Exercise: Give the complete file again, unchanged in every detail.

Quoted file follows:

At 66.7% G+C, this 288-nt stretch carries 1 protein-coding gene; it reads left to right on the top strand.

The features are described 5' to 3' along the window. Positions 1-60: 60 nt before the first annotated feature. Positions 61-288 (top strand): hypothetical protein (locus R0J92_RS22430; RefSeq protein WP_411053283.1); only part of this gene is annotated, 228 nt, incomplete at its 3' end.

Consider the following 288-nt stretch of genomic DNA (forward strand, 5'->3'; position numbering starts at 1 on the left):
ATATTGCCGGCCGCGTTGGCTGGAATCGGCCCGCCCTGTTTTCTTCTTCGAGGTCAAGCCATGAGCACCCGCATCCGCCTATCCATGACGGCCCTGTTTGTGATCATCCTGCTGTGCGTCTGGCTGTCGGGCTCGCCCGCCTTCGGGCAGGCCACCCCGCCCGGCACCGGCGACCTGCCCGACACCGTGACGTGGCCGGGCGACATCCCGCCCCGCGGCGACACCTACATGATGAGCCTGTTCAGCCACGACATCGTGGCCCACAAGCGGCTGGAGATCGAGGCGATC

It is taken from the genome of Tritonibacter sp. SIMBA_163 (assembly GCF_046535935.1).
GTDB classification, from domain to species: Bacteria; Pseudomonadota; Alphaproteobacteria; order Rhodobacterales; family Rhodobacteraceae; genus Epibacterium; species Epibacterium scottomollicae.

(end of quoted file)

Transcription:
At 66.7% G+C, this 288-nt stretch carries 1 protein-coding gene; it reads left to right on the top strand.

The features are described 5' to 3' along the window. Positions 1-60: 60 nt before the first annotated feature. Positions 61-288 (top strand): hypothetical protein (locus R0J92_RS22430; RefSeq protein WP_411053283.1); only part of this gene is annotated, 228 nt, incomplete at its 3' end.

Consider the following 288-nt stretch of genomic DNA (forward strand, 5'->3'; position numbering starts at 1 on the left):
ATATTGCCGGCCGCGTTGGCTGGAATCGGCCCGCCCTGTTTTCTTCTTCGAGGTCAAGCCATGAGCACCCGCATCCGCCTATCCATGACGGCCCTGTTTGTGATCATCCTGCTGTGCGTCTGGCTGTCGGGCTCGCCCGCCTTCGGGCAGGCCACCCCGCCCGGCACCGGCGACCTGCCCGACACCGTGACGTGGCCGGGCGACATCCCGCCCCGCGGCGACACCTACATGATGAGCCTGTTCAGCCACGACATCGTGGCCCACAAGCGGCTGGAGATCGAGGCGATC

It is taken from the genome of Tritonibacter sp. SIMBA_163 (assembly GCF_046535935.1).
GTDB classification, from domain to species: Bacteria; Pseudomonadota; Alphaproteobacteria; order Rhodobacterales; family Rhodobacteraceae; genus Epibacterium; species Epibacterium scottomollicae.